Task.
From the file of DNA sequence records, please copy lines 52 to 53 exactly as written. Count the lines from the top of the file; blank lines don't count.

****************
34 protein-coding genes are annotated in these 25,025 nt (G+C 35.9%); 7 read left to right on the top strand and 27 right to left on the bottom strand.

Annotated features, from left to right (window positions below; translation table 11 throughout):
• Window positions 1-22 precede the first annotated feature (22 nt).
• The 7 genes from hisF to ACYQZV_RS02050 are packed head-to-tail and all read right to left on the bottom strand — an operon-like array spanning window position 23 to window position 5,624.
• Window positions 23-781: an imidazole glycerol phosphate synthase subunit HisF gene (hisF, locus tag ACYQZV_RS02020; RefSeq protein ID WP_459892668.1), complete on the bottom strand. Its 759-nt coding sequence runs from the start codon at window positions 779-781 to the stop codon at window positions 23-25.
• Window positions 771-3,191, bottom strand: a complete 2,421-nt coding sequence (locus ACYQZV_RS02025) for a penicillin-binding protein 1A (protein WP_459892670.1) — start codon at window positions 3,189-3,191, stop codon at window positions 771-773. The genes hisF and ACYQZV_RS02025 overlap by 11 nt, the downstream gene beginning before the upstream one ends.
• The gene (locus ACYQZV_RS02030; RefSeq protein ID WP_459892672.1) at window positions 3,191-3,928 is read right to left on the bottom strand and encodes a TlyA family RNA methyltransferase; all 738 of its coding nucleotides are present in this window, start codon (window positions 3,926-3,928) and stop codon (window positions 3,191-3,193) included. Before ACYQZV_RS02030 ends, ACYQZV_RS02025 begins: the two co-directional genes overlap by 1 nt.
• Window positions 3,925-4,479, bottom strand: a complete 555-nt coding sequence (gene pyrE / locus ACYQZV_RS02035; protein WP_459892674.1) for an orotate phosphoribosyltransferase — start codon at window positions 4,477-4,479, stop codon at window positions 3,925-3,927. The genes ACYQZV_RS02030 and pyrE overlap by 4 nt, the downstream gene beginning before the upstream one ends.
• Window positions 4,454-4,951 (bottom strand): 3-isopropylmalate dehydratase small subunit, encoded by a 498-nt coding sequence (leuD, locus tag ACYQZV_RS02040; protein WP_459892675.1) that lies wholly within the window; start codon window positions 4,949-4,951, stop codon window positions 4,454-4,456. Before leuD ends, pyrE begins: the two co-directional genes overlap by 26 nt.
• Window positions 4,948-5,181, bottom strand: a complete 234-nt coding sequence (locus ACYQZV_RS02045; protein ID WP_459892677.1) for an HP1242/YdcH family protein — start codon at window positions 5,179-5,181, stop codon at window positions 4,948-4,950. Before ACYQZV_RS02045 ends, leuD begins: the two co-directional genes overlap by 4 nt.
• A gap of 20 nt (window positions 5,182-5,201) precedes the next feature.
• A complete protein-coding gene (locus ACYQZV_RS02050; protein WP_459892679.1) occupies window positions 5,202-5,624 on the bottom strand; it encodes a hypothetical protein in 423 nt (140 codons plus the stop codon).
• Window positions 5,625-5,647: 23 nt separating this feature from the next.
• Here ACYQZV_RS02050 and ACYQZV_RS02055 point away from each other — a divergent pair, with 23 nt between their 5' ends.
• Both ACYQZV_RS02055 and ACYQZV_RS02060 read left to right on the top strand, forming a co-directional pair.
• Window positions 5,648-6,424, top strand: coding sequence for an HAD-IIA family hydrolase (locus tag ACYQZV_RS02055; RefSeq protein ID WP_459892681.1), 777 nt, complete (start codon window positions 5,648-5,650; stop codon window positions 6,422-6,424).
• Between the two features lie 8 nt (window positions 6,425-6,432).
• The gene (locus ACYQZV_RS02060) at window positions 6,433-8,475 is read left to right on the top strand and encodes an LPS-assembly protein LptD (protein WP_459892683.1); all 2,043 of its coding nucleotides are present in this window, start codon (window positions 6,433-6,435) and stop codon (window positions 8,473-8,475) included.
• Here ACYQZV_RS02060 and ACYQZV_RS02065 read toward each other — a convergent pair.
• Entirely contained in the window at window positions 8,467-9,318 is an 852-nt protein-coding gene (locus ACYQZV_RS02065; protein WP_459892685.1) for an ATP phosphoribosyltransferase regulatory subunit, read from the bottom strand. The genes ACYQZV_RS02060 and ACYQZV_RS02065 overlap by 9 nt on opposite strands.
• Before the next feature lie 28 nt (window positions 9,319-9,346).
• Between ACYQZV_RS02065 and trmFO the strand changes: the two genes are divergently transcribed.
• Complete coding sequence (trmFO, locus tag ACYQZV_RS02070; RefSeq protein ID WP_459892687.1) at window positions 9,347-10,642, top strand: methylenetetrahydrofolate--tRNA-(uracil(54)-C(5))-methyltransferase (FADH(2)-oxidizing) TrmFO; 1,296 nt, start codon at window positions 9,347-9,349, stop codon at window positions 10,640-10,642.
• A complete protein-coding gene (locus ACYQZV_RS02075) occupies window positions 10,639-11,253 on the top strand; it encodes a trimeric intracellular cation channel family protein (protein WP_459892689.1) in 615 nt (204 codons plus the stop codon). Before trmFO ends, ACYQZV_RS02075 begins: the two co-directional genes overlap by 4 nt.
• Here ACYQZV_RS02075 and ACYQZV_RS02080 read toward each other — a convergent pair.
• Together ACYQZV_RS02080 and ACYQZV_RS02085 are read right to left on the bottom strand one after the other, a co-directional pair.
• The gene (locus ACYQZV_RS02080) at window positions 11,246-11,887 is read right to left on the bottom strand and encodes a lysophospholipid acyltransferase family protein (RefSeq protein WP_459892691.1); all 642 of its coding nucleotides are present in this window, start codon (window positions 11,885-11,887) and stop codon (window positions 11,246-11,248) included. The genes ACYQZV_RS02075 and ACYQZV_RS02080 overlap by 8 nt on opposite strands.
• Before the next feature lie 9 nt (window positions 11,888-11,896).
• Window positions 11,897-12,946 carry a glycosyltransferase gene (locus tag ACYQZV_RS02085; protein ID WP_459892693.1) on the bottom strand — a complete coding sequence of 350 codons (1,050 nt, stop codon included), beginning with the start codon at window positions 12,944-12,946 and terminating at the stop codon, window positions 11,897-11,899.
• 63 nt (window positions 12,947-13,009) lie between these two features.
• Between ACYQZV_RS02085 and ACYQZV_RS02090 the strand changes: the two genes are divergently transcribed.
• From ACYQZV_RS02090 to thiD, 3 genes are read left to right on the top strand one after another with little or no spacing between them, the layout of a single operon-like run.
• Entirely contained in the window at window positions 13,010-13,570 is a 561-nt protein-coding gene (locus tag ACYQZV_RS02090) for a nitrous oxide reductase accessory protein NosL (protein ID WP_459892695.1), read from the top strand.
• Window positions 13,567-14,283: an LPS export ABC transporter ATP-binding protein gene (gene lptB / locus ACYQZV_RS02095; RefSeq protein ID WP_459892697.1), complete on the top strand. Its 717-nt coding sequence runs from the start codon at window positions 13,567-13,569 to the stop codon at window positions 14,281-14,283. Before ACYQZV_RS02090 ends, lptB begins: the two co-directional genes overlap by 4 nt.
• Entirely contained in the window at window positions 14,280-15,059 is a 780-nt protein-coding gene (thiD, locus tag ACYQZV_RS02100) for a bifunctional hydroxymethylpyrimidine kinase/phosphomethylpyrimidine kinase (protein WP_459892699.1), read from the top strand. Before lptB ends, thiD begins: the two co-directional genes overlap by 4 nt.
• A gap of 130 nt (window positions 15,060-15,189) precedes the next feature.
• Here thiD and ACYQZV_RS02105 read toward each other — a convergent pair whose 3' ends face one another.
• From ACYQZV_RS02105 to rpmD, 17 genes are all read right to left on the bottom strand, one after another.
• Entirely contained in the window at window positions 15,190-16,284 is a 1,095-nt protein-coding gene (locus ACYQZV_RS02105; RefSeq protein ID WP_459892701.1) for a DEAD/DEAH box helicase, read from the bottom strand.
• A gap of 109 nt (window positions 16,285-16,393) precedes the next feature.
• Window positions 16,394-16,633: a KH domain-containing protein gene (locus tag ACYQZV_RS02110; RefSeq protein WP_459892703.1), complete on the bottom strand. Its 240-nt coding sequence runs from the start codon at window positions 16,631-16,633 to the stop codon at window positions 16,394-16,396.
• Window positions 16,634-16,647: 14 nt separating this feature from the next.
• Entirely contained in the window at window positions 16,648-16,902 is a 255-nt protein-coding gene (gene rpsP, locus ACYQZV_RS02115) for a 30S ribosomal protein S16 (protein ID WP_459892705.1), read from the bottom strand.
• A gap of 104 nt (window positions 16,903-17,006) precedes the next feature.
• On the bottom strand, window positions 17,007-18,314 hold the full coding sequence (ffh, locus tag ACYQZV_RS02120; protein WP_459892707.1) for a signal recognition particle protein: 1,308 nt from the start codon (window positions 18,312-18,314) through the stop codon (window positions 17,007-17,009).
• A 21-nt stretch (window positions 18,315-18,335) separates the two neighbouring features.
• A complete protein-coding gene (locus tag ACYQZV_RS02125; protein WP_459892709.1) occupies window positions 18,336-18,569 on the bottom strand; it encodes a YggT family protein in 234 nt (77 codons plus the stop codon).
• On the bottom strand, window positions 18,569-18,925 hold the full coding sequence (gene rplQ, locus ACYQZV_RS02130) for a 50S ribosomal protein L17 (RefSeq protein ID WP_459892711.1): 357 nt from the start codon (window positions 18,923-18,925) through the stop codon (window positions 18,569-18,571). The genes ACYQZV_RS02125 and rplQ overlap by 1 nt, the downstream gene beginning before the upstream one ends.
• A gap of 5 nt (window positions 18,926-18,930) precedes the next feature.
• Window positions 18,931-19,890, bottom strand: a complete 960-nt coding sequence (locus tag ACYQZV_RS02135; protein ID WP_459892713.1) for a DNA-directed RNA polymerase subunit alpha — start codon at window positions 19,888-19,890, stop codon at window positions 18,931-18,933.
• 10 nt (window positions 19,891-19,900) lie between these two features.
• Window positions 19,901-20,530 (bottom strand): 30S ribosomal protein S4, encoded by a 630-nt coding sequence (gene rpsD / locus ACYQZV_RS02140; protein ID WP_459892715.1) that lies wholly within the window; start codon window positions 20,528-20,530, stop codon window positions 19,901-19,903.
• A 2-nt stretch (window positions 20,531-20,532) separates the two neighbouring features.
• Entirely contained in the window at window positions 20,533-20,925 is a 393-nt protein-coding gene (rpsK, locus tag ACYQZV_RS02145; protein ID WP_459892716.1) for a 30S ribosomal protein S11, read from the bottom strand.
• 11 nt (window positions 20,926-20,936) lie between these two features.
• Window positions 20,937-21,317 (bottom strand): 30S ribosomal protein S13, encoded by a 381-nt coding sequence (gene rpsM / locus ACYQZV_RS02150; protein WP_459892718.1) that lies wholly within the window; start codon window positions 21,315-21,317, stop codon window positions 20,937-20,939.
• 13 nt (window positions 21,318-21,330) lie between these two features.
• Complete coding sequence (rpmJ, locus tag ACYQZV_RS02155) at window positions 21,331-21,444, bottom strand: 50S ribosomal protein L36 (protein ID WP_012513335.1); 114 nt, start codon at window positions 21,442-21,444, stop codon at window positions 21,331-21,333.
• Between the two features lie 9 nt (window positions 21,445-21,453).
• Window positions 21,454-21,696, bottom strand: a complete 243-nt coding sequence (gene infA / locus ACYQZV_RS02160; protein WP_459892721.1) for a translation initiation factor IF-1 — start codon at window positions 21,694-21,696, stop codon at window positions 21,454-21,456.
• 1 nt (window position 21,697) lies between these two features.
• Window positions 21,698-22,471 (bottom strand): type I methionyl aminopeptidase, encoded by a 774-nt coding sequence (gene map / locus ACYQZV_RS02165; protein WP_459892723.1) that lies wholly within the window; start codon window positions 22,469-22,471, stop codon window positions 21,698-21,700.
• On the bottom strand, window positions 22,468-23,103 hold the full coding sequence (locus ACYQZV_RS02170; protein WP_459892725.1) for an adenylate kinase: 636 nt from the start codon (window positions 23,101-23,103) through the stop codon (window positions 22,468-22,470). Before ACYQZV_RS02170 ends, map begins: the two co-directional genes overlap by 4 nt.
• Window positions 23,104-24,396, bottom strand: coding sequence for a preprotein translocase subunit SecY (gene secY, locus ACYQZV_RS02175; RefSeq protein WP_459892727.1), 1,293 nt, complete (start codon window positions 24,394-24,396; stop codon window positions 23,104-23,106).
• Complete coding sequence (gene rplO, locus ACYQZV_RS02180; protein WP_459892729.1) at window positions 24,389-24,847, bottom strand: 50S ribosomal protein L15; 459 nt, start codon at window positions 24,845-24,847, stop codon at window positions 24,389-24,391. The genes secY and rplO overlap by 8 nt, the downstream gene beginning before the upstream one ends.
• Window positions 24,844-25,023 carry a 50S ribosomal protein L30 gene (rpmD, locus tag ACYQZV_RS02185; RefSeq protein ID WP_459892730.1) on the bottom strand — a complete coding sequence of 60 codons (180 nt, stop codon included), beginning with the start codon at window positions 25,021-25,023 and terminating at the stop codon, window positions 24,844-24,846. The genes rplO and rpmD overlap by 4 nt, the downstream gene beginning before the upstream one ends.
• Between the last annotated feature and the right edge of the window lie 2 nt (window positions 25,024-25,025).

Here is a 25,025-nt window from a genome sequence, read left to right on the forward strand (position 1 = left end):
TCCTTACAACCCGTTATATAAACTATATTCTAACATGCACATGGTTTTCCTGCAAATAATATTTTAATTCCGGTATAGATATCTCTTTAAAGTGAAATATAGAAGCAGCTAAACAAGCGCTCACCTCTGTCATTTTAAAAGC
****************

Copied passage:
• Window positions 19,901-20,530 (bottom strand): 30S ribosomal protein S4, encoded by a 630-nt coding sequence (gene rpsD / locus ACYQZV_RS02140; protein ID WP_459892715.1) that lies wholly within the window; start codon window positions 20,528-20,530, stop codon window positions 19,901-19,903.
• A 2-nt stretch (window positions 20,531-20,532) separates the two neighbouring features.